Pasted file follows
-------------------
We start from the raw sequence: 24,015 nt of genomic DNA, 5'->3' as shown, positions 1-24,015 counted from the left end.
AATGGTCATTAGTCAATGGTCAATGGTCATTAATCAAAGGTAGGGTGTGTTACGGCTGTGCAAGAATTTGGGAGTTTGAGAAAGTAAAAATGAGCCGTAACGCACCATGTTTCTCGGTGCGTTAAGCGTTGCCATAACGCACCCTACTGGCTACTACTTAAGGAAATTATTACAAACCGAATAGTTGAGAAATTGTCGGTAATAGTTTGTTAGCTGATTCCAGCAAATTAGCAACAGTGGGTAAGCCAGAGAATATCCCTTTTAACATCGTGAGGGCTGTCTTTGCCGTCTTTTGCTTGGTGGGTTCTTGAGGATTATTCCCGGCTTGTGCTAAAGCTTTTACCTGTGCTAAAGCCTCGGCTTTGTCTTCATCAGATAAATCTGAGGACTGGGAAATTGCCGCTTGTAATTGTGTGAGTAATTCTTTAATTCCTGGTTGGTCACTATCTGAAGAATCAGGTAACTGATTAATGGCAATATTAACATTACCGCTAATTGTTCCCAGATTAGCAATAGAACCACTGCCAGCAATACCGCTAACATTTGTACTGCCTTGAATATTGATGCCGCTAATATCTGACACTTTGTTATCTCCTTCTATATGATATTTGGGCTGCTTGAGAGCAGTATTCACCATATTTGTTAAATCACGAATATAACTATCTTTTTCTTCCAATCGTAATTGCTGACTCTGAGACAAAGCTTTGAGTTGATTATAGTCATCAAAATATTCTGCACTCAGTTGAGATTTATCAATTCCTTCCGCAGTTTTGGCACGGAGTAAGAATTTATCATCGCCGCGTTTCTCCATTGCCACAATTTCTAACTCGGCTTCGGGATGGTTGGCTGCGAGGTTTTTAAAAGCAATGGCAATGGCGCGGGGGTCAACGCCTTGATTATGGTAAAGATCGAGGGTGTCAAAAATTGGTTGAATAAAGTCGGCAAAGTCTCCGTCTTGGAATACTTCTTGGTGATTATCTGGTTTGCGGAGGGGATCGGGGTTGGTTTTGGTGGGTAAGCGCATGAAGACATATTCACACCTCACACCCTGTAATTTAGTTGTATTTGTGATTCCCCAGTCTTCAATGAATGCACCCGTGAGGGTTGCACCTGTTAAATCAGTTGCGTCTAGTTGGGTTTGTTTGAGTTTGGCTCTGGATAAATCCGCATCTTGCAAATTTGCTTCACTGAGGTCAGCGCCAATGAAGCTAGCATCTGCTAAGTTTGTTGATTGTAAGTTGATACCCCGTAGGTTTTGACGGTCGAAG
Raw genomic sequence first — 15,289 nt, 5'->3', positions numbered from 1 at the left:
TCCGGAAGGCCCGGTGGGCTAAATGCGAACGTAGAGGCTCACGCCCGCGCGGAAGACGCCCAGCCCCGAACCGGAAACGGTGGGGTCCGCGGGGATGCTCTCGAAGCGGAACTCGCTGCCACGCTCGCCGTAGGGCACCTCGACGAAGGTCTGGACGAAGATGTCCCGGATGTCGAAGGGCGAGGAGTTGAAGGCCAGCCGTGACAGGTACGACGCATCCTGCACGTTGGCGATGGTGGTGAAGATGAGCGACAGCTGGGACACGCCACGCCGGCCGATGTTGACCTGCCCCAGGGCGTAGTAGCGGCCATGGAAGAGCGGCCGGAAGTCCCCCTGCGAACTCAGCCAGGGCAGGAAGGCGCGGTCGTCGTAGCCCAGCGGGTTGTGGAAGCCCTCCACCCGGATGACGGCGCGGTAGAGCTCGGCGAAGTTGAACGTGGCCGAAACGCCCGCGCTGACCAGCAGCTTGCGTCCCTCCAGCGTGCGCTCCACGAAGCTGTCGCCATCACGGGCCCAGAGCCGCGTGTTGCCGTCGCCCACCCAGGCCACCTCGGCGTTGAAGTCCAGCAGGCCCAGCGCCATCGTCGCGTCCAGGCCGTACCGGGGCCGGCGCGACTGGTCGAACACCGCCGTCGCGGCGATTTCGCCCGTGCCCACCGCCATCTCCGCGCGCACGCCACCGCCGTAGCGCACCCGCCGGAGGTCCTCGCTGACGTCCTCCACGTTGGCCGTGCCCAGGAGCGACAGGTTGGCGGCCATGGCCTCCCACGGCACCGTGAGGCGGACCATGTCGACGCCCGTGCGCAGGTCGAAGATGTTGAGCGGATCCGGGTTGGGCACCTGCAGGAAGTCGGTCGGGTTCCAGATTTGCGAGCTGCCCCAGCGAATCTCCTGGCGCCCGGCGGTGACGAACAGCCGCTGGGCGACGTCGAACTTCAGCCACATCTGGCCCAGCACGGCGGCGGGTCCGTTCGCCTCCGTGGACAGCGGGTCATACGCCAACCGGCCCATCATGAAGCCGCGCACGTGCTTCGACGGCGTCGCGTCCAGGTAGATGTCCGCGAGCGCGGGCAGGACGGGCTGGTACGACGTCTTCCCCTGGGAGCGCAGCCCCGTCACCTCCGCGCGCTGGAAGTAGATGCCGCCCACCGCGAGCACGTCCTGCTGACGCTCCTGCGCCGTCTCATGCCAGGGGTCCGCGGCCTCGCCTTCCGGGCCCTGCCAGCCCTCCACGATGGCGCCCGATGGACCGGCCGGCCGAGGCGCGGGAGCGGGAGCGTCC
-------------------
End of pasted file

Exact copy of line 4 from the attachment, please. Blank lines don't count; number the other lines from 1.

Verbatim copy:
TCCGGAAGGCCCGGTGGGCTAAATGCGAACGTAGAGGCTCACGCCCGCGCGGAAGACGCCCAGCCCCGAACCGGAAACGGTGGGGTCCGCGGGGATGCTCTCGAAGCGGAACTCGCTGCCACGCTCGCCGTAGGGCACCTCGACGAAGGTCTGGACGAAGATGTCCCGGATGTCGAAGGGCGAGGAGTTGAAGGCCAGCCGTGACAGGTACGACGCATCCTGCACGTTGGCGATGGTGGTGAAGATGAGCGACAGCTGGGACACGCCACGCCGGCCGATGTTGACCTGCCCCAGGGCGTAGTAGCGGCCATGGAAGAGCGGCCGGAAGTCCCCCTGCGAACTCAGCCAGGGCAGGAAGGCGCGGTCGTCGTAGCCCAGCGGGTTGTGGAAGCCCTCCACCCGGATGACGGCGCGGTAGAGCTCGGCGAAGTTGAACGTGGCCGAAACGCCCGCGCTGACCAGCAGCTTGCGTCCCTCCAGCGTGCGCTCCACGAAGCTGTCGCCATCACGGGCCCAGAGCCGCGTGTTGCCGTCGCCCACCCAGGCCACCTCGGCGTTGAAGTCCAGCAGGCCCAGCGCCATCGTCGCGTCCAGGCCGTACCGGGGCCGGCGCGACTGGTCGAACACCGCCGTCGCGGCGATTTCGCCCGTGCCCACCGCCATCTCCGCGCGCACGCCACCGCCGTAGCGCACCCGCCGGAGGTCCTCGCTGACGTCCTCCACGTTGGCCGTGCCCAGGAGCGACAGGTTGGCGGCCATGGCCTCCCACGGCACCGTGAGGCGGACCATGTCGACGCCCGTGCGCAGGTCGAAGATGTTGAGCGGATCCGGGTTGGGCACCTGCAGGAAGTCGGTCGGGTTCCAGATTTGCGAGCTGCCCCAGCGAATCTCCTGGCGCCCGGCGGTGACGAACAGCCGCTGGGCGACGTCGAACTTCAGCCACATCTGGCCCAGCACGGCGGCGGGTCCGTTCGCCTCCGTGGACAGCGGGTCATACGCCAACCGGCCCATCATGAAGCCGCGCACGTGCTTCGACGGCGTCGCGTCCAGGTAGATGTCCGCGAGCGCGGGCAGGACGGGCTGGTACGACGTCTTCCCCTGGGAGCGCAGCCCCGTCACCTCCGCGCGCTGGAAGTAGATGCCGCCCACCGCGAGCACGTCCTGCTGACGCTCCTGCGCCGTCTCATGCCAGGGGTCCGCGGCCTCGCCTTCCGGGCCCTGCCAGCCCTCCACGATGGCGCCCGATGGACCGGCCGGCCGAGGCGCGGGAGCGGGAGCGTCC